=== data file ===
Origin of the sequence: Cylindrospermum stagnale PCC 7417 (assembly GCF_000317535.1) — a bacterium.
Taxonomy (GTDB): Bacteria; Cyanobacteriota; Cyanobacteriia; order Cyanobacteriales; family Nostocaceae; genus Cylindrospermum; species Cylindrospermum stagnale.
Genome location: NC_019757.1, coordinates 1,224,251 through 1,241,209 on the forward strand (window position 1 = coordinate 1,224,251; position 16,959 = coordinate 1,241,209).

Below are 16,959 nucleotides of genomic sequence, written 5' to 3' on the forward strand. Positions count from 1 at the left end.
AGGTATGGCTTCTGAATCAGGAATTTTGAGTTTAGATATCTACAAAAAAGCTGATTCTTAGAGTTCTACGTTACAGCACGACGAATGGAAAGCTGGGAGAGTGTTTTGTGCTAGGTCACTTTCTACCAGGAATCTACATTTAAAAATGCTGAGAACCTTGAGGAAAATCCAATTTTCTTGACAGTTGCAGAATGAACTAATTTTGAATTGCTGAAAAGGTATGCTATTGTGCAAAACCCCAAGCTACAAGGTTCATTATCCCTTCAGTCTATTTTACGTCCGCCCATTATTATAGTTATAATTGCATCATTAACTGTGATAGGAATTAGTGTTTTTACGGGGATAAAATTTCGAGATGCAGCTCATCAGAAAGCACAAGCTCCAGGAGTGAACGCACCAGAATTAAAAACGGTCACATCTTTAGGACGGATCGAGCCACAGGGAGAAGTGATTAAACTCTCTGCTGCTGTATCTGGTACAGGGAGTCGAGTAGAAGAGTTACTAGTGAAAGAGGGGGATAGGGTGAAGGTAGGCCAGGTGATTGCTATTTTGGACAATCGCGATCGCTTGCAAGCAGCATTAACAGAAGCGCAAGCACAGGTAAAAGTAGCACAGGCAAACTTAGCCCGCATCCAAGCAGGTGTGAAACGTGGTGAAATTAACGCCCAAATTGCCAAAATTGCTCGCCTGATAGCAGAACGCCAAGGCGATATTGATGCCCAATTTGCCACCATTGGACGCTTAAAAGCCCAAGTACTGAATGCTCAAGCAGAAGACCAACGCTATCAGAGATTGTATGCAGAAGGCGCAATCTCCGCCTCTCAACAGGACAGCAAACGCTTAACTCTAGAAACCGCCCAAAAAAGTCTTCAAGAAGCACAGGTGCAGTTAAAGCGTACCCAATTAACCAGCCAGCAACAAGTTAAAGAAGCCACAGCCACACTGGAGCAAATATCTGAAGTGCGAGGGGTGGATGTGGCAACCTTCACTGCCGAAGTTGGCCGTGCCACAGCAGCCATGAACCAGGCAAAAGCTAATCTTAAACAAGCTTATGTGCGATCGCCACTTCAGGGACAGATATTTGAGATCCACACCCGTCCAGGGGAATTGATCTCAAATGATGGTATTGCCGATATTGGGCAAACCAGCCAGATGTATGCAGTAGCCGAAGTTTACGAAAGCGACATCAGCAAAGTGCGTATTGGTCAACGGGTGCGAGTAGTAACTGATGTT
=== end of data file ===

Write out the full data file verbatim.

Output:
Origin of the sequence: Cylindrospermum stagnale PCC 7417 (assembly GCF_000317535.1) — a bacterium.
Taxonomy (GTDB): Bacteria; Cyanobacteriota; Cyanobacteriia; order Cyanobacteriales; family Nostocaceae; genus Cylindrospermum; species Cylindrospermum stagnale.
Genome location: NC_019757.1, coordinates 1,224,251 through 1,241,209 on the forward strand (window position 1 = coordinate 1,224,251; position 16,959 = coordinate 1,241,209).

Below are 16,959 nucleotides of genomic sequence, written 5' to 3' on the forward strand. Positions count from 1 at the left end.
AGGTATGGCTTCTGAATCAGGAATTTTGAGTTTAGATATCTACAAAAAAGCTGATTCTTAGAGTTCTACGTTACAGCACGACGAATGGAAAGCTGGGAGAGTGTTTTGTGCTAGGTCACTTTCTACCAGGAATCTACATTTAAAAATGCTGAGAACCTTGAGGAAAATCCAATTTTCTTGACAGTTGCAGAATGAACTAATTTTGAATTGCTGAAAAGGTATGCTATTGTGCAAAACCCCAAGCTACAAGGTTCATTATCCCTTCAGTCTATTTTACGTCCGCCCATTATTATAGTTATAATTGCATCATTAACTGTGATAGGAATTAGTGTTTTTACGGGGATAAAATTTCGAGATGCAGCTCATCAGAAAGCACAAGCTCCAGGAGTGAACGCACCAGAATTAAAAACGGTCACATCTTTAGGACGGATCGAGCCACAGGGAGAAGTGATTAAACTCTCTGCTGCTGTATCTGGTACAGGGAGTCGAGTAGAAGAGTTACTAGTGAAAGAGGGGGATAGGGTGAAGGTAGGCCAGGTGATTGCTATTTTGGACAATCGCGATCGCTTGCAAGCAGCATTAACAGAAGCGCAAGCACAGGTAAAAGTAGCACAGGCAAACTTAGCCCGCATCCAAGCAGGTGTGAAACGTGGTGAAATTAACGCCCAAATTGCCAAAATTGCTCGCCTGATAGCAGAACGCCAAGGCGATATTGATGCCCAATTTGCCACCATTGGACGCTTAAAAGCCCAAGTACTGAATGCTCAAGCAGAAGACCAACGCTATCAGAGATTGTATGCAGAAGGCGCAATCTCCGCCTCTCAACAGGACAGCAAACGCTTAACTCTAGAAACCGCCCAAAAAAGTCTTCAAGAAGCACAGGTGCAGTTAAAGCGTACCCAATTAACCAGCCAGCAACAAGTTAAAGAAGCCACAGCCACACTGGAGCAAATATCTGAAGTGCGAGGGGTGGATGTGGCAACCTTCACTGCCGAAGTTGGCCGTGCCACAGCAGCCATGAACCAGGCAAAAGCTAATCTTAAACAAGCTTATGTGCGATCGCCACTTCAGGGACAGATATTTGAGATCCACACCCGTCCAGGGGAATTGATCTCAAATGATGGTATTGCCGATATTGGGCAAACCAGCCAGATGTATGCAGTAGCCGAAGTTTACGAAAGCGACATCAGCAAAGTGCGTATTGGTCAACGGGTGCGAGTAGTAACTGATGTT